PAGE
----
If you will be working with minors, you must complete the training prior to starting that work and annually thereafter. Those not working with minors must complete the training within the first 30 days of employment or volunteerism.
How do I log into the site to access the training?
The training is available online through the Learning Resource Network site. If you have any questions or have trouble accessing the Penn State Learning Resource Network, please contact the IT Service Desk at 814-865-4357.
Do I have to complete the training all at once?
Ideally, users should complete the training in one sitting. The full training will take about 1 hour. However, users don’t have to complete the training all at once. Users must remember that the system will not track their progress or bookmark their current location. So, if they need to exit and return to the training, they should record their progress separately.
Why do I need to take this training? My job does not require me to work directly with children.
As outlined in Penn State Policy AD72, all employees, by virtue of their employment at Penn State, are required to take this training, and are required to report suspected child abuse.
It is estimated that Penn State works with over 150,000 children each year. There is a high likelihood you will encounter children in one of the many following circumstances: university students who are 17 years old and under (a category that many new freshmen, and others, fall into each year); patrons of our public libraries and museums; pre-enrollment activities such as tours, admissions visits or recruitment activities; children working in labs; campus child care center activities; research studies involving children; children participating in field trips to our campuses; overnight guest visits; youth program campers; and employees who are 17 years old and under who work in a variety of university facilities.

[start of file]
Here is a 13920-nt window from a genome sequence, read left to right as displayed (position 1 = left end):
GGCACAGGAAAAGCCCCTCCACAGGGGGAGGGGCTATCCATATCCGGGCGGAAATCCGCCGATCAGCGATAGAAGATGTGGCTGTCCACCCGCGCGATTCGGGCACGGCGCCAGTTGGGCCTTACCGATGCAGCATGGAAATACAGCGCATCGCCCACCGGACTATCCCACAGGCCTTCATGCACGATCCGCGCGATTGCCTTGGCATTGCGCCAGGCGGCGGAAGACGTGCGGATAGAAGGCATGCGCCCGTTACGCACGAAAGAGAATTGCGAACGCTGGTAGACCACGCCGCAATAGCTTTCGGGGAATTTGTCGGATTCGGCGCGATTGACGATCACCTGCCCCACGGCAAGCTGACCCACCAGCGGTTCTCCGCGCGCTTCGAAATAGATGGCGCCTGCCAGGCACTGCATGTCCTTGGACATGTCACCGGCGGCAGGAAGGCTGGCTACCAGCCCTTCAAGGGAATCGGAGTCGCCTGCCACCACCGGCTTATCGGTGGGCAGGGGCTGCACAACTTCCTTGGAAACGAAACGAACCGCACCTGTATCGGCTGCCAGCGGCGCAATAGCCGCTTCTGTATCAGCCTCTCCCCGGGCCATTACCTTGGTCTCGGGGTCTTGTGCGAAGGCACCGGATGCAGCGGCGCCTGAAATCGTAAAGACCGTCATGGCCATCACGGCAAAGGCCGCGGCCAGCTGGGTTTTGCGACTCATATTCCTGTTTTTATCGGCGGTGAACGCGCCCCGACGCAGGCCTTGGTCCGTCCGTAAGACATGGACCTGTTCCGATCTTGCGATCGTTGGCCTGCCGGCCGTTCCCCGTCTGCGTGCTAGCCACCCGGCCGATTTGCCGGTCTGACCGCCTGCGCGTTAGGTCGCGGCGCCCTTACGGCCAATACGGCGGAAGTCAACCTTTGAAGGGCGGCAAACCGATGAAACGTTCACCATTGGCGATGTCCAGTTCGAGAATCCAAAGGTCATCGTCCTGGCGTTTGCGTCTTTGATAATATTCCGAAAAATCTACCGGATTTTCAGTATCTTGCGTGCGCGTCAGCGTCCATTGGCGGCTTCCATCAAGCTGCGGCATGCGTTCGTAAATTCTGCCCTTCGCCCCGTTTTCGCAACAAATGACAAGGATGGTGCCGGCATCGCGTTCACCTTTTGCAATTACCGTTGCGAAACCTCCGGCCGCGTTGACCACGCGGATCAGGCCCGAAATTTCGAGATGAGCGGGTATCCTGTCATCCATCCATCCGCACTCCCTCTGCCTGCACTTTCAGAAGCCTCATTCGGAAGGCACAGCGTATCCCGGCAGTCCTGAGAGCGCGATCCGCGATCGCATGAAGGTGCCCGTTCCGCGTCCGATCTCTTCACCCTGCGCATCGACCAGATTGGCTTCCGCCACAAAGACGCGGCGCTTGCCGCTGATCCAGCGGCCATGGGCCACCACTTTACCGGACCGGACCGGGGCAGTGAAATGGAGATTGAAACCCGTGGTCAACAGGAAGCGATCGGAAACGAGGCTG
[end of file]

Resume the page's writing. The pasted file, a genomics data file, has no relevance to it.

What happens after I complete the training?
Once you complete the training and pass the short assessment, your completion will be recorded in the Learning Resource Network’s system. You will also receive an email confirming your completion and can view and print a certificate of completion for your records. In order to pass, you are required to obtain an 80% completion score, or higher, on the assessment at the end of the training.
What if I am working with minors out of state as part of my employment at Penn State?
- You can visit the Administration for Children and Families, U.S. Department of Health and Human Services Child Welfare Information Gateway for a list of state child abuse and neglect Reporting Numbers https://www.childwelfare.gov/organizations/?CWIGFunctionsaction=rols:main.dspROL&rolType=custom&rs_id=5
- You can call the Childhelp National Child Abuse Hotline 1-800-4-A-CHILD (1-800-422-4453)
- Even though you may be outside of the state of Pennsylvania at the time you suspect child abuse, you can call ChildLine at 1-800-932-0310 and they may be able to assist you by providing the reporting information regarding the state in question
- If out of the country, please contact the local authorities in that country
- Whether the report is made in Pennsylvania or elsewhere, PSU is to be notified of the report by emailing AD72@psu.edu (as outlined in Policy AD72)
What if no one answers when I call ChildLine?
If you make a call to ChildLine to report suspected child abuse and no one answers, you should continue to call until someone picks up, or you can report online at https://www.compass.state.pa.us/cwis/public/home. ChildLine is available 24 hours a day, seven days per week, to receive reports of suspected child abuse. In addition, if you have any concerns or questions about how your call was handled, you can contact an Intake Manager or the Director at 717-783-1964.